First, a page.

According to an aspect of the present invention, an apparatus in a Time Division Duplex (TDD) wireless communication system is provided. The apparatus includes two 90 hybrid couplers and a phase converter block. The two 90 hybrid couplers each separate a signal input through any one of four input/output ports into two signals with a phase difference of 90 between them and output the two signals through two of the four input/output ports, and each couple two signals input through two of the four input/output ports and output the coupled signal through one of the four input/output ports that varies depending on a phase difference of the two signals. The phase converter block connects between the two 90 hybrid couplers and, in a transmission mode, varies phases of two signals received from the first 90 hybrid coupler among the two 90 hybrid couplers and outputs the varied two signals to the second 90 hybrid coupler and, in a reception mode, varies phases of two signals received from the second 90 hybrid coupler among the two 90 hybrid couplers by a difference value and outputs the varied two signals to the first 90 hybrid coupler.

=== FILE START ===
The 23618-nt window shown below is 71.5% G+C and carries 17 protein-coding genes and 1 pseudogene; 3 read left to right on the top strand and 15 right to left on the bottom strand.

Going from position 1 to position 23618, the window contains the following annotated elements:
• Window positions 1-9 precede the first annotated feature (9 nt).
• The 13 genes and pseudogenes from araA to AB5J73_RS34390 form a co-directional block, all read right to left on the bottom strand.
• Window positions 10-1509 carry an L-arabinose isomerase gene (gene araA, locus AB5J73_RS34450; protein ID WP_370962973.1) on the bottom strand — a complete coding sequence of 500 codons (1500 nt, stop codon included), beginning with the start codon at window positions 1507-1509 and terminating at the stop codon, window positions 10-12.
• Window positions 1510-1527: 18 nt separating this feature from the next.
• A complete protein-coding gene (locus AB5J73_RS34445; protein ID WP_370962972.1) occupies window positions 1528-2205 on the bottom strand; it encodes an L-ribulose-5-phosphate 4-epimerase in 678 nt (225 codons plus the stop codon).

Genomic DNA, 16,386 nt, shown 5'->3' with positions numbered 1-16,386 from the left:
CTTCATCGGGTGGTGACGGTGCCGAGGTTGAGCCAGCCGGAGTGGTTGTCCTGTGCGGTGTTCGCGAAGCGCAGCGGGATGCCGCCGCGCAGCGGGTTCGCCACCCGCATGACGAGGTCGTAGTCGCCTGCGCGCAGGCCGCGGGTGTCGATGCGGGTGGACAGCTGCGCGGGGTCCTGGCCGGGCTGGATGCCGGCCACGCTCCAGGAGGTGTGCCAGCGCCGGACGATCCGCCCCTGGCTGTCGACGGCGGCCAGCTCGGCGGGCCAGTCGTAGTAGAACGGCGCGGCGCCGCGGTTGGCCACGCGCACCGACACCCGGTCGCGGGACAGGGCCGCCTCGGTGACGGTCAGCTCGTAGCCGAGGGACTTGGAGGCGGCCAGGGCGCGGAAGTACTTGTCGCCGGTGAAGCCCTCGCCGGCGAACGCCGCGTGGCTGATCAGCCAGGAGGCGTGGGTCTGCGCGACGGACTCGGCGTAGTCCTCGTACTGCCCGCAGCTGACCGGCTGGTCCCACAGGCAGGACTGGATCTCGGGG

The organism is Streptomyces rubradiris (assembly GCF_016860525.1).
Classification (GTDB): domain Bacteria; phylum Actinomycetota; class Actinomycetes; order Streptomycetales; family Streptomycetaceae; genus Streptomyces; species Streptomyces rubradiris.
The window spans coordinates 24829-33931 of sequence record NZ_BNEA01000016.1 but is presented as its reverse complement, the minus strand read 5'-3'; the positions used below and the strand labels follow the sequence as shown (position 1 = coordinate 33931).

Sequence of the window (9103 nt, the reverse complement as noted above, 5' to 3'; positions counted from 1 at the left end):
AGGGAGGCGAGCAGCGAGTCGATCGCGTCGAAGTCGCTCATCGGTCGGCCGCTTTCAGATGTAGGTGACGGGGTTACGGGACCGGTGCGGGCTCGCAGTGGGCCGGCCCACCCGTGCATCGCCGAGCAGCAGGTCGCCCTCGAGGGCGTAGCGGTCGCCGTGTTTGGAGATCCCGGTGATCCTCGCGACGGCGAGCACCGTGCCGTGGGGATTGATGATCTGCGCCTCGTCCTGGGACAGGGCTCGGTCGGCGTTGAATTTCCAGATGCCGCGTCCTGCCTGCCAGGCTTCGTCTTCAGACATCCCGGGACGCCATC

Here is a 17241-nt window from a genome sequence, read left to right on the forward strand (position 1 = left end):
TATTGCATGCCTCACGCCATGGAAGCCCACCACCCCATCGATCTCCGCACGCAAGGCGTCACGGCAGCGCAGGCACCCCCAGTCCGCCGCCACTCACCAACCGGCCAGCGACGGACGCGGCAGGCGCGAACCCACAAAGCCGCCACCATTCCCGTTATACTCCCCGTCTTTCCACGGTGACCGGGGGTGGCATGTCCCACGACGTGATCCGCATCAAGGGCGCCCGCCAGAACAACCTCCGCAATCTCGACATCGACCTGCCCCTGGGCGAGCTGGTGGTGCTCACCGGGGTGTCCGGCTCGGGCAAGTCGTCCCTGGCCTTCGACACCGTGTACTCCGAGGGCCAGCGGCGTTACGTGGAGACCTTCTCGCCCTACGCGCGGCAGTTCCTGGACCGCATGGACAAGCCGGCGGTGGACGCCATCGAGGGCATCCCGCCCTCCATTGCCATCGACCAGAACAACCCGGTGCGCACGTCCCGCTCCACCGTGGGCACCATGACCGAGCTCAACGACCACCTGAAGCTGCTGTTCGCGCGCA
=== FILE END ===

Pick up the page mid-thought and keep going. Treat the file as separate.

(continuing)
According to another aspect of the present invention, a method of controlling a TRAS apparatus in a TDD wireless communication system is provided. The method includes, in a transmission mode, separating a transmit signal from a transmitter into two transmit signals having a phase difference of 90 between them through a first 90 hybrid coupler, varying phases of the separated two transmit signals by a substantially identical value through a phase converter block, coupling the varied transmit signals as one transmit signal through a second 90 hybrid coupler, and outputting the coupled signal to an antenna and, in a reception mode, separating a receive signal from the antenna into two receive signals having a phase difference of 90 between them through the second 90 hybrid coupler, varying phases of the separated two receive signals by a difference value through the phase converter block, coupling the varied receive signals through the first 90 hybrid coupler, and outputting the coupled signal to a receiver.

Other aspects, advantages, and salient features of the invention will become apparent to those skilled in the art from the following detailed description, which, taken in conjunction with the annexed drawings, discloses exemplary embodiments of the invention.

BRIEF DESCRIPTION OF THE DRAWINGS